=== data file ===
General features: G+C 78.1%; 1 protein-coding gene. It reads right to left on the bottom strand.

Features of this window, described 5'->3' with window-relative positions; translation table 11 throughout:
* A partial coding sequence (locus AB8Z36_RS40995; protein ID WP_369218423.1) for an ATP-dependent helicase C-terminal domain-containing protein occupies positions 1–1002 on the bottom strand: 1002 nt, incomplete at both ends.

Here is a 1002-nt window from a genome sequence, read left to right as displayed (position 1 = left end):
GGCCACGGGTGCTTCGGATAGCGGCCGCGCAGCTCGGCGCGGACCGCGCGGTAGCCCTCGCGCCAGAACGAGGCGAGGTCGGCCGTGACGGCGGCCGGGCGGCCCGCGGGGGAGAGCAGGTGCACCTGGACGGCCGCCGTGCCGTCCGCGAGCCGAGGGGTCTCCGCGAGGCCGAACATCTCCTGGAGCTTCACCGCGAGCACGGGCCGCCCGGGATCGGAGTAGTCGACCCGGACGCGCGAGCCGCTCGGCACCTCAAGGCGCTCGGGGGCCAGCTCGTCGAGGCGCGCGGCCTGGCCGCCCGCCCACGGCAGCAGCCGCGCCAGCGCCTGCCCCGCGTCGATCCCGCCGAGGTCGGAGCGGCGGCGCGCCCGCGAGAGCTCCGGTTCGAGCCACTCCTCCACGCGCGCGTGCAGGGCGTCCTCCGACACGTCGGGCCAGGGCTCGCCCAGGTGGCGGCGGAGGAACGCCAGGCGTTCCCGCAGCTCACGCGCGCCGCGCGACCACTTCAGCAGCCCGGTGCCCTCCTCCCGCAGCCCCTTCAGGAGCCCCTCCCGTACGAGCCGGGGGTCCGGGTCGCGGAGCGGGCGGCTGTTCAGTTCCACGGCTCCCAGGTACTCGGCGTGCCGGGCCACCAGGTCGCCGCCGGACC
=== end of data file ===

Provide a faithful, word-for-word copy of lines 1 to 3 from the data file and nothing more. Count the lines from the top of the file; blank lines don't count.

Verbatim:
General features: G+C 78.1%; 1 protein-coding gene. It reads right to left on the bottom strand.

Features of this window, described 5'->3' with window-relative positions; translation table 11 throughout:
* A partial coding sequence (locus AB8Z36_RS40995; protein ID WP_369218423.1) for an ATP-dependent helicase C-terminal domain-containing protein occupies positions 1–1002 on the bottom strand: 1002 nt, incomplete at both ends.